Skip to main content

Beauty in Movement

A couple months ago I was making a comment to the staff at church. I was trying to summarize the difference between good musicians and mediocre musicians and I was pretty sure I had discovered the easiest way to differentiate between the two. A good musician will play the music with their whole body, not just their fingers.

I have been stewing on this thought for many weeks now and I genuinely think that it is true. Someone who is 100% involved in performing a work of music will not be able to help pouring their whole selves into the performance, and it will show with their whole body language, not just the perceived sound.

Consider for instance, the following clip of the world renowned Yo-Yo Ma's performance of the Elgar Cello Concerto.
Even before he begins playing there is music in the way he raises his bow for the first time. Contrast the bodily connection that Yo-Yo Ma has with his orchestral counterparts. There is a reason he is the soloist and the other musicians are not.

Consider another example found in this clip of young ballerinas performing in one of their first dance recitals.
Contrast this performance with the following of the Cincinnati Ballet company...

There is beauty in the movement of the players. There is beauty expressed in the journey from one pose to the next. Unlike the 5 year old dancers who strike a pose and haltingly find the next position they should be in, the professional artists make it pleasant to watch how they get from position one to position two. They make the movements between them artistic.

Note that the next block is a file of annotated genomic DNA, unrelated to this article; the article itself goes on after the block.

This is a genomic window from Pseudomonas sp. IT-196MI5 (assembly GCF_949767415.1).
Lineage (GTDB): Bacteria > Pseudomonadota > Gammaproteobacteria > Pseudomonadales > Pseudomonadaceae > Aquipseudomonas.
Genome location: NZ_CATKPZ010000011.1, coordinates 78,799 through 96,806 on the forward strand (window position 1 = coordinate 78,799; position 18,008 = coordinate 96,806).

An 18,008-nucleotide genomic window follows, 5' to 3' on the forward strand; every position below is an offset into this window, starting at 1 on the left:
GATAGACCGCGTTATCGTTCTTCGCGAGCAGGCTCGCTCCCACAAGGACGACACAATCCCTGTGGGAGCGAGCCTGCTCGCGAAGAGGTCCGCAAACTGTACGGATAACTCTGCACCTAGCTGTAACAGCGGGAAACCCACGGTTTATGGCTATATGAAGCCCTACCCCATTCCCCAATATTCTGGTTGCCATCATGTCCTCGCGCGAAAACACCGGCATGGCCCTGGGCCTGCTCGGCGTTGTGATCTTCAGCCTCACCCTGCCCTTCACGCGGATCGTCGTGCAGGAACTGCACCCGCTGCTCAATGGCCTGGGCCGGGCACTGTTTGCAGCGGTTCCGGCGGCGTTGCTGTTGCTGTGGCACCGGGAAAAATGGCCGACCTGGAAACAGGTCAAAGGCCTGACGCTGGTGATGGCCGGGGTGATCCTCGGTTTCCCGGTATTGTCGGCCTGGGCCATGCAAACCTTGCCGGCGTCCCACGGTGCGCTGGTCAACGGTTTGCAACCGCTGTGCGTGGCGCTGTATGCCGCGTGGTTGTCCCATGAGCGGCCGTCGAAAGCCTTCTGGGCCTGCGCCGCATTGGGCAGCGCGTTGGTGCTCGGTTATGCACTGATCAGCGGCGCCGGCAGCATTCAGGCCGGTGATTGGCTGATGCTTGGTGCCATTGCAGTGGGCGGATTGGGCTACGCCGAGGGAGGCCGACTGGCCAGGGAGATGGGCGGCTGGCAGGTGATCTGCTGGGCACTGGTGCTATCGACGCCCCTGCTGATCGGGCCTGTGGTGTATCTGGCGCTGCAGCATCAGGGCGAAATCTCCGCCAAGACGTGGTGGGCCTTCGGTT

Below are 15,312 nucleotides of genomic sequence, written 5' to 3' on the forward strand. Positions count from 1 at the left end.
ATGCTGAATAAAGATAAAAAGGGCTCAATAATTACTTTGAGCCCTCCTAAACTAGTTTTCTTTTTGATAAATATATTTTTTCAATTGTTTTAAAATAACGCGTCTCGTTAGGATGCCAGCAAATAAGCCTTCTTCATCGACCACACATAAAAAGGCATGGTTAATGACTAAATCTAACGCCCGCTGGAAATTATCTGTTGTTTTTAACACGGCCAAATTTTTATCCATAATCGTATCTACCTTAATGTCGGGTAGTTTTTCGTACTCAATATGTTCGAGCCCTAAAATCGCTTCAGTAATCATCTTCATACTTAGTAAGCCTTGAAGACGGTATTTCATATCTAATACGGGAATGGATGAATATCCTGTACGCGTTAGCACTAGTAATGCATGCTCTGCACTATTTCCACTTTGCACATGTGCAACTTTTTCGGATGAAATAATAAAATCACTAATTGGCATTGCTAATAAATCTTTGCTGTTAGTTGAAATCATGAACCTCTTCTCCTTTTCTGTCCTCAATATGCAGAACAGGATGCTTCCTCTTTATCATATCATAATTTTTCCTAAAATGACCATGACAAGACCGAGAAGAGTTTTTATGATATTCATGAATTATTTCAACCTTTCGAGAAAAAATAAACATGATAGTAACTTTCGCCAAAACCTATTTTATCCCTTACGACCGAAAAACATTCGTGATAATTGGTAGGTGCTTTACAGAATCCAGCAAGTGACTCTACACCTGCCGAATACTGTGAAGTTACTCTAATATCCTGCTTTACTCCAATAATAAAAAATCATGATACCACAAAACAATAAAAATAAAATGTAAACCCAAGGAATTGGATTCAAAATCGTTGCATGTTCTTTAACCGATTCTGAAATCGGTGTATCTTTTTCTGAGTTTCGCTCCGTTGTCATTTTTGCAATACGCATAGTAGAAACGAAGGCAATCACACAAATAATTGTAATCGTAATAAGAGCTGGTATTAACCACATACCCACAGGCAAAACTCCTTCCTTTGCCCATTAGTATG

A good musician does the same thing. It isn't just about playing all the right notes and getting the order of them correct. It's about what happens between the notes--all those little nuances that can't be expressed on paper or realized through a recording, but rather felt as an intimate connection between performer and music, between listener and performance, and between soul and sound.

This is why we still love to go to recital halls and watch the ballet. There is a missing link when we listen to a performance on a CD that we are missing. It is the added element of performance that can only be perceived by the eye. And likewise, without that element, the performance would suffer sonically.

There is a line in the animated movie Cars that says "It's not about the destination, it's about the journey." I whole-heartedly agree with that sentiment on both a large scale (life/roadtrip/season of life) and a small scale (performance/daily activity/everyday experience). Whether you are considering the journey from infancy to adulthood or the manner in which you live in the moment with a child throughout the day, it isn't about the activity or about doing the right thing or what have you, it is about the heart you have while you do it. It's about being present in the moment and moving with grace from one action to the next. It's about doing the right thing and asking for grace after doing the wrong thing. That is the difference between someone who has their act together and someone who is just pushing through to the next thing. The difference between the artist and the amateur. The difference between music and art.